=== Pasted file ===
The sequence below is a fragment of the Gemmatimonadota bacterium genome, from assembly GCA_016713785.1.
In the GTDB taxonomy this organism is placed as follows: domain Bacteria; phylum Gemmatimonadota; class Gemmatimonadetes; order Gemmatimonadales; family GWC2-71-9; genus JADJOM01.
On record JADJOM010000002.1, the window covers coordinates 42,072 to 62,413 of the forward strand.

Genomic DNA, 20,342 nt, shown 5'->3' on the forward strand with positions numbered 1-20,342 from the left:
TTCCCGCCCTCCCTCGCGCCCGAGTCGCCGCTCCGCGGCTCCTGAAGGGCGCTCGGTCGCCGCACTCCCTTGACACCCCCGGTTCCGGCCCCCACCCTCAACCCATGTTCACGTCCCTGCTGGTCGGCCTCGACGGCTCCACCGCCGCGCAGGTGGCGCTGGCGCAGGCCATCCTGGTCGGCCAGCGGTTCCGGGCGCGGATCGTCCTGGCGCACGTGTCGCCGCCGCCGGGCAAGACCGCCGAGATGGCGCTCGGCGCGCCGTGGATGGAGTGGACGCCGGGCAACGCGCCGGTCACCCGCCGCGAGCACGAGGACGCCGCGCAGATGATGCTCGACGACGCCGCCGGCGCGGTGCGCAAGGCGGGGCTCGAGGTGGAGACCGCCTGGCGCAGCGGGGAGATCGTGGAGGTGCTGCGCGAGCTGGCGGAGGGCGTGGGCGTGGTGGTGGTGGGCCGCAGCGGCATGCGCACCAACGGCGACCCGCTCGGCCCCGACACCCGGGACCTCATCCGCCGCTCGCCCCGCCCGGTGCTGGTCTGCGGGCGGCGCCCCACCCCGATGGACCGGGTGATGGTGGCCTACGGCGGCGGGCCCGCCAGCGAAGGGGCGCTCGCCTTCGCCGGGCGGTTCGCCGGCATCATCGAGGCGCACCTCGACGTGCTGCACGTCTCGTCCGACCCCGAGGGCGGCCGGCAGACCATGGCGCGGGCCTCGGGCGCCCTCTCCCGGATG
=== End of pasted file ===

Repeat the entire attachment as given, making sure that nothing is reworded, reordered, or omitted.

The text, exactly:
The sequence below is a fragment of the Gemmatimonadota bacterium genome, from assembly GCA_016713785.1.
In the GTDB taxonomy this organism is placed as follows: domain Bacteria; phylum Gemmatimonadota; class Gemmatimonadetes; order Gemmatimonadales; family GWC2-71-9; genus JADJOM01.
On record JADJOM010000002.1, the window covers coordinates 42,072 to 62,413 of the forward strand.

Genomic DNA, 20,342 nt, shown 5'->3' on the forward strand with positions numbered 1-20,342 from the left:
TTCCCGCCCTCCCTCGCGCCCGAGTCGCCGCTCCGCGGCTCCTGAAGGGCGCTCGGTCGCCGCACTCCCTTGACACCCCCGGTTCCGGCCCCCACCCTCAACCCATGTTCACGTCCCTGCTGGTCGGCCTCGACGGCTCCACCGCCGCGCAGGTGGCGCTGGCGCAGGCCATCCTGGTCGGCCAGCGGTTCCGGGCGCGGATCGTCCTGGCGCACGTGTCGCCGCCGCCGGGCAAGACCGCCGAGATGGCGCTCGGCGCGCCGTGGATGGAGTGGACGCCGGGCAACGCGCCGGTCACCCGCCGCGAGCACGAGGACGCCGCGCAGATGATGCTCGACGACGCCGCCGGCGCGGTGCGCAAGGCGGGGCTCGAGGTGGAGACCGCCTGGCGCAGCGGGGAGATCGTGGAGGTGCTGCGCGAGCTGGCGGAGGGCGTGGGCGTGGTGGTGGTGGGCCGCAGCGGCATGCGCACCAACGGCGACCCGCTCGGCCCCGACACCCGGGACCTCATCCGCCGCTCGCCCCGCCCGGTGCTGGTCTGCGGGCGGCGCCCCACCCCGATGGACCGGGTGATGGTGGCCTACGGCGGCGGGCCCGCCAGCGAAGGGGCGCTCGCCTTCGCCGGGCGGTTCGCCGGCATCATCGAGGCGCACCTCGACGTGCTGCACGTCTCGTCCGACCCCGAGGGCGGCCGGCAGACCATGGCGCGGGCCTCGGGCGCCCTCTCCCGGATG